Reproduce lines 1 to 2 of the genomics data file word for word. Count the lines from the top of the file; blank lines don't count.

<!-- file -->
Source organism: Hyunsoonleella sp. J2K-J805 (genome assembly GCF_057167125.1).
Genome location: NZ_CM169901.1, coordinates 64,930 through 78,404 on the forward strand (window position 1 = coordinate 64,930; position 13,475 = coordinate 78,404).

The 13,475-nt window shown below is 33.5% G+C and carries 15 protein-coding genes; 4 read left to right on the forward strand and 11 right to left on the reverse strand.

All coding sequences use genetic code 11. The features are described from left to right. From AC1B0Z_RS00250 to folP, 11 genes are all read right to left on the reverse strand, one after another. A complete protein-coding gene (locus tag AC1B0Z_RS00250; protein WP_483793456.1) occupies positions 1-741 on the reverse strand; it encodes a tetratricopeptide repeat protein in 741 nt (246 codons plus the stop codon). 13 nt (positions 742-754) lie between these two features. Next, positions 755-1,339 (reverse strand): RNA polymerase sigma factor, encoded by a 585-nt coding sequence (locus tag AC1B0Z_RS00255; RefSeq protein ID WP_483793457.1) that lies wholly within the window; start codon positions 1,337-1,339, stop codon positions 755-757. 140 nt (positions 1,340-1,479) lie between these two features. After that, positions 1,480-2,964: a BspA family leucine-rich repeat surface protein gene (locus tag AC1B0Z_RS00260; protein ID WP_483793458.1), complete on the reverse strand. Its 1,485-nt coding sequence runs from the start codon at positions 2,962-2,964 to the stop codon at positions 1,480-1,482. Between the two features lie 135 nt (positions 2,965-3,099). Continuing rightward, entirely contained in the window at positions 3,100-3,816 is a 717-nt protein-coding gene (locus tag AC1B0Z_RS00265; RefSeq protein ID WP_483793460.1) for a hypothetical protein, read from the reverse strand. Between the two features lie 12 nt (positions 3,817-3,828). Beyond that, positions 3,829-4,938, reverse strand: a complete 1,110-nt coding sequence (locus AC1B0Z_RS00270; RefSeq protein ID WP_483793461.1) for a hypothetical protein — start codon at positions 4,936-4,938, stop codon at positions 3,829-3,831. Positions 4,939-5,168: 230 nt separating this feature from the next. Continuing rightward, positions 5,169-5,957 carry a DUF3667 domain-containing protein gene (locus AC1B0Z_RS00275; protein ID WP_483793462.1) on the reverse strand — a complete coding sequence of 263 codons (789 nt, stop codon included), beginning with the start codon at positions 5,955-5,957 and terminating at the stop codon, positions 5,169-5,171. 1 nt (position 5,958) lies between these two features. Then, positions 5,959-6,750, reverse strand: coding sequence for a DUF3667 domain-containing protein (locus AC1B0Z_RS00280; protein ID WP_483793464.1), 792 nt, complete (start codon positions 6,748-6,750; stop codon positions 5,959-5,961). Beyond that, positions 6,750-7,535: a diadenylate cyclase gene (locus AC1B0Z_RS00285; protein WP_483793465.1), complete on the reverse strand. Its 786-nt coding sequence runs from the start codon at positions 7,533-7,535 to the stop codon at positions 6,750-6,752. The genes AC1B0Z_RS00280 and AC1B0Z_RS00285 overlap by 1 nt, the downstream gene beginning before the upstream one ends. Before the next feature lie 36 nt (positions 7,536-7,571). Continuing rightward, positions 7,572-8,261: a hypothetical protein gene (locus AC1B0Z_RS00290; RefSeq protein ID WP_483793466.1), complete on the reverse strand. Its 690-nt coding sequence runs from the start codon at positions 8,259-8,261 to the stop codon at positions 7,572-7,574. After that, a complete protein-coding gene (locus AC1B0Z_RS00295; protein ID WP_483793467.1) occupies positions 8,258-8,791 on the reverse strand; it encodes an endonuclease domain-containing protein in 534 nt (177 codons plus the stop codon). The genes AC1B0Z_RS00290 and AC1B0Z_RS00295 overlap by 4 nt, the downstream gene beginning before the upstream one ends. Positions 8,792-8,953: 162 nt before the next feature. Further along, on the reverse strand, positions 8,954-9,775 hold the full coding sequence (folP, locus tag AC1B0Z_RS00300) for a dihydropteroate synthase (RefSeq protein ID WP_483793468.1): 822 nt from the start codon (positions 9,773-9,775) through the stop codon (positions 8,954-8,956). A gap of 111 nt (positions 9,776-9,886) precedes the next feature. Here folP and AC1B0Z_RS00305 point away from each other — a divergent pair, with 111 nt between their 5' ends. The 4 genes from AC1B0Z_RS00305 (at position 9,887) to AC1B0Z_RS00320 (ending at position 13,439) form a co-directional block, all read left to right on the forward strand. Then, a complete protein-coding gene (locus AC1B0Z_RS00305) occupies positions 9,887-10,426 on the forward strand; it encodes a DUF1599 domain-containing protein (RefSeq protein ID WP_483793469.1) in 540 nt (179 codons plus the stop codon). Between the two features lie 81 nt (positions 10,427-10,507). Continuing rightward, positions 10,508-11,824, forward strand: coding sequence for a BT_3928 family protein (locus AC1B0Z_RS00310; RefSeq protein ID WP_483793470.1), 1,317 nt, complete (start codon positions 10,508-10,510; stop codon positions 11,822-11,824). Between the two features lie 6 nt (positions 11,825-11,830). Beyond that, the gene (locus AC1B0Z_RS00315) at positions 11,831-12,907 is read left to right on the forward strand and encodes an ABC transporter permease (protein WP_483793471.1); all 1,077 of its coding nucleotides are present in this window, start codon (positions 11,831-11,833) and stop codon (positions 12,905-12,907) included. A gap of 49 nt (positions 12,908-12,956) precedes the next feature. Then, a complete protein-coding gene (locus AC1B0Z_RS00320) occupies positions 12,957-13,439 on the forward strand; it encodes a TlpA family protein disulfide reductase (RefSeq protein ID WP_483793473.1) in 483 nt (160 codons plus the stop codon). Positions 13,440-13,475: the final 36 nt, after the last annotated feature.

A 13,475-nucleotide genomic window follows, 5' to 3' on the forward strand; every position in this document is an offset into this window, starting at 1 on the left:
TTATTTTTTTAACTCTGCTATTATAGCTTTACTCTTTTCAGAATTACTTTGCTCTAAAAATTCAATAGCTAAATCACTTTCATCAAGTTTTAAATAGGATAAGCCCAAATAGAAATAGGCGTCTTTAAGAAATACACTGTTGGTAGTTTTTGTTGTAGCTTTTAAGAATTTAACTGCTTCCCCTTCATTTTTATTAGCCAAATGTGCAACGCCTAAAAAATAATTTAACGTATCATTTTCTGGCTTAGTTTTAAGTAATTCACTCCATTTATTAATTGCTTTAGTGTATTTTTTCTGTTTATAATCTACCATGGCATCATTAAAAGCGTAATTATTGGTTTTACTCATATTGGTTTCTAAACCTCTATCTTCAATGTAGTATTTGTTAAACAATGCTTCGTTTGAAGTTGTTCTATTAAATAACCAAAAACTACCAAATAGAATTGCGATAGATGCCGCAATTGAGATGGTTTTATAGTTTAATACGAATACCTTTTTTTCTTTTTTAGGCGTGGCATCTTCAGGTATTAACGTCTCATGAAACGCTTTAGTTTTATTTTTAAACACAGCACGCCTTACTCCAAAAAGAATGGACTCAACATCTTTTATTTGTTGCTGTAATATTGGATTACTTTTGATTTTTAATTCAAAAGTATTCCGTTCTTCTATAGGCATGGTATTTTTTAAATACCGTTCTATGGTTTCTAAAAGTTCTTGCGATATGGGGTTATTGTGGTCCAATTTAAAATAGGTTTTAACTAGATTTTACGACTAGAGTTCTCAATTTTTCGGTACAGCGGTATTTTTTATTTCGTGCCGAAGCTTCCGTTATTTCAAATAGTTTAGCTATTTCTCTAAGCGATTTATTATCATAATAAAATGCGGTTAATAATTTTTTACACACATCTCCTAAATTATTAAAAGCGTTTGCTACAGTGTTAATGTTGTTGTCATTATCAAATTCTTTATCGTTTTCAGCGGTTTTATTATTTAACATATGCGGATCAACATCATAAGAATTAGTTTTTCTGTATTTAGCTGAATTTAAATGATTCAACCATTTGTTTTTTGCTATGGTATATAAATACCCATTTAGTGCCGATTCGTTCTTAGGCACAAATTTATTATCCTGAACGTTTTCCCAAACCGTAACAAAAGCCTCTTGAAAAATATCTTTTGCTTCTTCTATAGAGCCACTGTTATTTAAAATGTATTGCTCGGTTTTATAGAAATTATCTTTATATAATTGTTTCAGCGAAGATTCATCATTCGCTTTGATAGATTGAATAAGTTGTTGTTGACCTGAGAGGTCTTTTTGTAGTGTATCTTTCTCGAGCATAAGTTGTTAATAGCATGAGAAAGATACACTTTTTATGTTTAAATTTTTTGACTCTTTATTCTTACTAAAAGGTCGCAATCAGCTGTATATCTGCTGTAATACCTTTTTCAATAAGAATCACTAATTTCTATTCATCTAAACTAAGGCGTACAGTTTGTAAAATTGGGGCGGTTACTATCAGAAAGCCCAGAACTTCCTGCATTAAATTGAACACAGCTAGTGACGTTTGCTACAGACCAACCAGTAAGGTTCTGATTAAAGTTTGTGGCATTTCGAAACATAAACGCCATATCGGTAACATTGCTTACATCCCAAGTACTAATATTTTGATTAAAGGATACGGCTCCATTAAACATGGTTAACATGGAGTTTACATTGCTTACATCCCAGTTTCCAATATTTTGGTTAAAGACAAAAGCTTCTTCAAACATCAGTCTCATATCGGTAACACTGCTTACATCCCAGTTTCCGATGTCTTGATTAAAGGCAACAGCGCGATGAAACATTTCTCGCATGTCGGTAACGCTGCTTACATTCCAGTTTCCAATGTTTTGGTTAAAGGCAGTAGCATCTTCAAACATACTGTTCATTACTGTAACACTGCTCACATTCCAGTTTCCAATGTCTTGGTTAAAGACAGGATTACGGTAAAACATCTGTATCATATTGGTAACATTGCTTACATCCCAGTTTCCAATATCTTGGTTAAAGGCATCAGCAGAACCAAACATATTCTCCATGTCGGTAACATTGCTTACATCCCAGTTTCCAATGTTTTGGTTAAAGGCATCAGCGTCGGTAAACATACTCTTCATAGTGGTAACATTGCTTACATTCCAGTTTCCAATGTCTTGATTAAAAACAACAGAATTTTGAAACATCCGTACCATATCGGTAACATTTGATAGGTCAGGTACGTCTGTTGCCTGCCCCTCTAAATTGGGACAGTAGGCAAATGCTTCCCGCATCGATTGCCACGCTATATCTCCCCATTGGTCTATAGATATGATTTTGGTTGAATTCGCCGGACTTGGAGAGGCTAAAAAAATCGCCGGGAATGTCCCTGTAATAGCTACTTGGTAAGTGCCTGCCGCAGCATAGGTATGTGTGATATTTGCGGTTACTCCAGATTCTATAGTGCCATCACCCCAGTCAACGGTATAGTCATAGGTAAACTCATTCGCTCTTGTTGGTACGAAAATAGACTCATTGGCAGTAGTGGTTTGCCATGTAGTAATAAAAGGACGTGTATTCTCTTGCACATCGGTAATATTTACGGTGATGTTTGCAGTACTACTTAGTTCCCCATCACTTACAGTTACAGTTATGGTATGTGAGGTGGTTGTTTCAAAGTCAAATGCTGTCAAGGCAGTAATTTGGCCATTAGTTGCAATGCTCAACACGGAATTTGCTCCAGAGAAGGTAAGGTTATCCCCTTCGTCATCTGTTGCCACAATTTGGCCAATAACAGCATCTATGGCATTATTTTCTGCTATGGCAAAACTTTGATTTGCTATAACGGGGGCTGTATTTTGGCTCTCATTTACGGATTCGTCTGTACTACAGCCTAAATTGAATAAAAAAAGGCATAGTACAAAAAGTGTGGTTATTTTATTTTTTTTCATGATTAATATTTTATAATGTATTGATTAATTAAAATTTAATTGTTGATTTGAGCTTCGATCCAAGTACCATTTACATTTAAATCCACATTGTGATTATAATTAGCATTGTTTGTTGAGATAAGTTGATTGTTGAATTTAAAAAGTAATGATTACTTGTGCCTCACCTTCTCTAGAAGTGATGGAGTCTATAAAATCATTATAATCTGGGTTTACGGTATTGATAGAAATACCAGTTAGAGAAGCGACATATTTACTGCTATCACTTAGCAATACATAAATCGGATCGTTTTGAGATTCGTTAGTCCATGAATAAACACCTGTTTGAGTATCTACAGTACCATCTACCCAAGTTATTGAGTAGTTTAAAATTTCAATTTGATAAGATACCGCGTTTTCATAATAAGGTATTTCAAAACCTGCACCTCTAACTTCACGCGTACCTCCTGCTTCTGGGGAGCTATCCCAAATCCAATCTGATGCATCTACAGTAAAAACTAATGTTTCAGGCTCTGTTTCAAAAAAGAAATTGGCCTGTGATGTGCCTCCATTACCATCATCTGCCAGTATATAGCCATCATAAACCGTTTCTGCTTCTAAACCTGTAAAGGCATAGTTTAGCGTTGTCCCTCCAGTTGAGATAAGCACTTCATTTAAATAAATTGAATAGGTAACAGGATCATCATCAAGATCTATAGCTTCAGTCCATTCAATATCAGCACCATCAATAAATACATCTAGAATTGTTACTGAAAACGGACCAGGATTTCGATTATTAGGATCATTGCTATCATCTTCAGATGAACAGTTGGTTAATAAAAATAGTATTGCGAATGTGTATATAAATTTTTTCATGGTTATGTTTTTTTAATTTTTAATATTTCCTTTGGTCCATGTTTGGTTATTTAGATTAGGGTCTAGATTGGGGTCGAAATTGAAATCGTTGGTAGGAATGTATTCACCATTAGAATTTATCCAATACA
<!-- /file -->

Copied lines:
Source organism: Hyunsoonleella sp. J2K-J805 (genome assembly GCF_057167125.1).
Genome location: NZ_CM169901.1, coordinates 64,930 through 78,404 on the forward strand (window position 1 = coordinate 64,930; position 13,475 = coordinate 78,404).